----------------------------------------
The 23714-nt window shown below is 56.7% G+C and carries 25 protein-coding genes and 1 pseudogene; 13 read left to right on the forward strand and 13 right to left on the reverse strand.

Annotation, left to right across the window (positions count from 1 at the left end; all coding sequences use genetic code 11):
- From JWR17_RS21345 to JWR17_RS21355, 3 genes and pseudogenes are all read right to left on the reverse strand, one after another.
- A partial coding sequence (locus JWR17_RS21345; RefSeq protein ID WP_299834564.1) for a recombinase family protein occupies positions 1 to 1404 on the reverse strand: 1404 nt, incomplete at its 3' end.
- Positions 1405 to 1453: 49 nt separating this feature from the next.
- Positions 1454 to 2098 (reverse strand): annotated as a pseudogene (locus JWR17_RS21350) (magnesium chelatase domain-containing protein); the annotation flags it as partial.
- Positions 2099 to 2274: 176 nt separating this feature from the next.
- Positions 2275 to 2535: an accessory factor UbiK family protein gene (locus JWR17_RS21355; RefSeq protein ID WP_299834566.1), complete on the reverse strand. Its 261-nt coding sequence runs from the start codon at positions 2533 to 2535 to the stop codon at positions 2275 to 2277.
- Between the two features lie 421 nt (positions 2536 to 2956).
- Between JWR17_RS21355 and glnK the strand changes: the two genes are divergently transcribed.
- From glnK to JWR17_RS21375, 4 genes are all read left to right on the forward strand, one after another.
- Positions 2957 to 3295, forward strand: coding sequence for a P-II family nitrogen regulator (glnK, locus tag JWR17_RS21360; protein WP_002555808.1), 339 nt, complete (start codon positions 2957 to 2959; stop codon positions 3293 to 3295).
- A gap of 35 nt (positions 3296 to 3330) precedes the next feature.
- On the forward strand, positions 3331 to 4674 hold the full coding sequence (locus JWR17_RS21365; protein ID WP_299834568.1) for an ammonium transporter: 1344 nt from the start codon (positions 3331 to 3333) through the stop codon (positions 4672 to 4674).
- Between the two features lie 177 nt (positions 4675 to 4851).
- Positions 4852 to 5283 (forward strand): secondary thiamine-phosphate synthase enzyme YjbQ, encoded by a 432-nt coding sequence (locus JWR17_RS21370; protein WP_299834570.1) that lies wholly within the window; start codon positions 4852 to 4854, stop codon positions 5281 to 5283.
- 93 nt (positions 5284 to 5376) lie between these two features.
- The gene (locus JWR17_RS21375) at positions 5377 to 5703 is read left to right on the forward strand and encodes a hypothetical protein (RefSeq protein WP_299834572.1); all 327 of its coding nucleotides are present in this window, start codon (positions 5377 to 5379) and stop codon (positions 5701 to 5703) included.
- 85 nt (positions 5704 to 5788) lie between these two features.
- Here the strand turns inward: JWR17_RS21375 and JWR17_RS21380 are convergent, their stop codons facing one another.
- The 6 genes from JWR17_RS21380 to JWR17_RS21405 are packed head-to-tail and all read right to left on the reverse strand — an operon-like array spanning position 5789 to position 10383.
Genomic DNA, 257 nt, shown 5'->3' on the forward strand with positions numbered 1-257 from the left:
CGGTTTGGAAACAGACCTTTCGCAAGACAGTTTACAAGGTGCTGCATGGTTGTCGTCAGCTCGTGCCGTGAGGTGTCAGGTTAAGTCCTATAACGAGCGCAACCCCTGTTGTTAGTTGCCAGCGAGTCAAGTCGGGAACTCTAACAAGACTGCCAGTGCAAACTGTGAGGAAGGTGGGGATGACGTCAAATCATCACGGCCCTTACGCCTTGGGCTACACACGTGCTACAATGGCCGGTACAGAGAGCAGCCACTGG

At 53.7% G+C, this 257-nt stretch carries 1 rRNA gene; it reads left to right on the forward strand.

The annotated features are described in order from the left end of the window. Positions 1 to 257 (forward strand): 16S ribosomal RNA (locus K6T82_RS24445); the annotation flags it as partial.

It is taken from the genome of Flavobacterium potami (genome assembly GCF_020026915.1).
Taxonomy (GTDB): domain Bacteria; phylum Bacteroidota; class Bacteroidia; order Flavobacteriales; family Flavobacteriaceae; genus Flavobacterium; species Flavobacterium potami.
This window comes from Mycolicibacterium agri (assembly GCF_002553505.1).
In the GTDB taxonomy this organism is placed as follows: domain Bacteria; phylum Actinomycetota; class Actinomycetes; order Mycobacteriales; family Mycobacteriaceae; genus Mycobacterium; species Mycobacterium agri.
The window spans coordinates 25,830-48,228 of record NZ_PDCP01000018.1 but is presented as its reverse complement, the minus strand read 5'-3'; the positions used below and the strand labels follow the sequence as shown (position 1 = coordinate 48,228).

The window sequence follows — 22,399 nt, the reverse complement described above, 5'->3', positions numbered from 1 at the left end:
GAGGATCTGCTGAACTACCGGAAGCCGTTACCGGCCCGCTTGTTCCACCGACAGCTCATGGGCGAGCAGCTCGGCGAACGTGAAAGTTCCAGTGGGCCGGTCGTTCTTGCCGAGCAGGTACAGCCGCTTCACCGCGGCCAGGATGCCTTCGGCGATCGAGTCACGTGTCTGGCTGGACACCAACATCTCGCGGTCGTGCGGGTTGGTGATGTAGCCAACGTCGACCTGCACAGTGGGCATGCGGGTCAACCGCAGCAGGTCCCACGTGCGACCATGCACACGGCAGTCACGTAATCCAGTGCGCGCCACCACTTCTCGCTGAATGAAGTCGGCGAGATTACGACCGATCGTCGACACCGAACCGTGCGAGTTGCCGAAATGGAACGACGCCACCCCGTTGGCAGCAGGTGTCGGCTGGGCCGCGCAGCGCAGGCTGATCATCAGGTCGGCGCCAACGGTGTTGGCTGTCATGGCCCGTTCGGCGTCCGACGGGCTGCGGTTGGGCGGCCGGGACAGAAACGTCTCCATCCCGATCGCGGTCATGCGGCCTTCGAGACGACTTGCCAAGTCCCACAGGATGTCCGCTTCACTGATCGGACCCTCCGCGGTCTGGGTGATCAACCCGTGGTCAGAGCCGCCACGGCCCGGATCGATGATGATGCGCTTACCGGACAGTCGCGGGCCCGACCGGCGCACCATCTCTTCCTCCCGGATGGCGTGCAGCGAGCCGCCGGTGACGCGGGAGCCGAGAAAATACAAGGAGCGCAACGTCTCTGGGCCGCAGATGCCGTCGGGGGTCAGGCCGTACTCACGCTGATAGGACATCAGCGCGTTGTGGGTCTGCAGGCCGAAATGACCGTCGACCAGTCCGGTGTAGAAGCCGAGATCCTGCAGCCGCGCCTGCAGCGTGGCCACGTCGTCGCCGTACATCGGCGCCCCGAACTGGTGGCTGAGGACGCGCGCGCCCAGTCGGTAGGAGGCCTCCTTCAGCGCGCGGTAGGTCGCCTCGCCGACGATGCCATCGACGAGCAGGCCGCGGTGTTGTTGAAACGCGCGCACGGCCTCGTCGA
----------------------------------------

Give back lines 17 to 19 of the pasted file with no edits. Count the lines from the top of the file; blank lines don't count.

- 93 nt (positions 5284 to 5376) lie between these two features.
- The gene (locus JWR17_RS21375) at positions 5377 to 5703 is read left to right on the forward strand and encodes a hypothetical protein (RefSeq protein WP_299834572.1); all 327 of its coding nucleotides are present in this window, start codon (positions 5377 to 5379) and stop codon (positions 5701 to 5703) included.
- 85 nt (positions 5704 to 5788) lie between these two features.